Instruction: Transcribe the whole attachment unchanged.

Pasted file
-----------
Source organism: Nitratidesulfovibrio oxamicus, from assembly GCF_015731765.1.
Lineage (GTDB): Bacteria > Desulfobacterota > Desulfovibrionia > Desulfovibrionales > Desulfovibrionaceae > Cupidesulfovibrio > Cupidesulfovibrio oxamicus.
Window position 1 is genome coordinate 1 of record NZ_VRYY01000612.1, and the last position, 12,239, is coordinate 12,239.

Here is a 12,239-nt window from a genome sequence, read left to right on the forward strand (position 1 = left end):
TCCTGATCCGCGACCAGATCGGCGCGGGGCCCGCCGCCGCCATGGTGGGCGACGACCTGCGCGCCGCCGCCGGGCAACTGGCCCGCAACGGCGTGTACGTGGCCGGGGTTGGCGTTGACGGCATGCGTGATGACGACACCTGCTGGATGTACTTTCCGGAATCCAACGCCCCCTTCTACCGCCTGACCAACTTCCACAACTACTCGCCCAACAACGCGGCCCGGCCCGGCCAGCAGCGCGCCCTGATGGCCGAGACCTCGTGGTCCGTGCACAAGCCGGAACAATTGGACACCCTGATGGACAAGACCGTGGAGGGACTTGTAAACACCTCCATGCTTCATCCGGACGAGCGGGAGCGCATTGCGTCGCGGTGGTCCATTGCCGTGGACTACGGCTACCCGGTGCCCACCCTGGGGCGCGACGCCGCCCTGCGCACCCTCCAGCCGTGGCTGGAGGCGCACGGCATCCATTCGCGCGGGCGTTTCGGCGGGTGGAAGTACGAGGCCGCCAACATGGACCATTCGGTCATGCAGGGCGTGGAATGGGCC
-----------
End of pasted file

Source organism: Nitratidesulfovibrio oxamicus, from assembly GCF_015731765.1.
Lineage (GTDB): Bacteria > Desulfobacterota > Desulfovibrionia > Desulfovibrionales > Desulfovibrionaceae > Cupidesulfovibrio > Cupidesulfovibrio oxamicus.
Window position 1 is genome coordinate 1 of record NZ_VRYY01000612.1, and the last position, 12,239, is coordinate 12,239.

Here is a 12,239-nt window from a genome sequence, read left to right on the forward strand (position 1 = left end):
TCCTGATCCGCGACCAGATCGGCGCGGGGCCCGCCGCCGCCATGGTGGGCGACGACCTGCGCGCCGCCGCCGGGCAACTGGCCCGCAACGGCGTGTACGTGGCCGGGGTTGGCGTTGACGGCATGCGTGATGACGACACCTGCTGGATGTACTTTCCGGAATCCAACGCCCCCTTCTACCGCCTGACCAACTTCCACAACTACTCGCCCAACAACGCGGCCCGGCCCGGCCAGCAGCGCGCCCTGATGGCCGAGACCTCGTGGTCCGTGCACAAGCCGGAACAATTGGACACCCTGATGGACAAGACCGTGGAGGGACTTGTAAACACCTCCATGCTTCATCCGGACGAGCGGGAGCGCATTGCGTCGCGGTGGTCCATTGCCGTGGACTACGGCTACCCGGTGCCCACCCTGGGGCGCGACGCCGCCCTGCGCACCCTCCAGCCGTGGCTGGAGGCGCACGGCATCCATTCGCGCGGGCGTTTCGGCGGGTGGAAGTACGAGGCCGCCAACATGGACCATTCGGTCATGCAGGGCGTGGAATGGGCC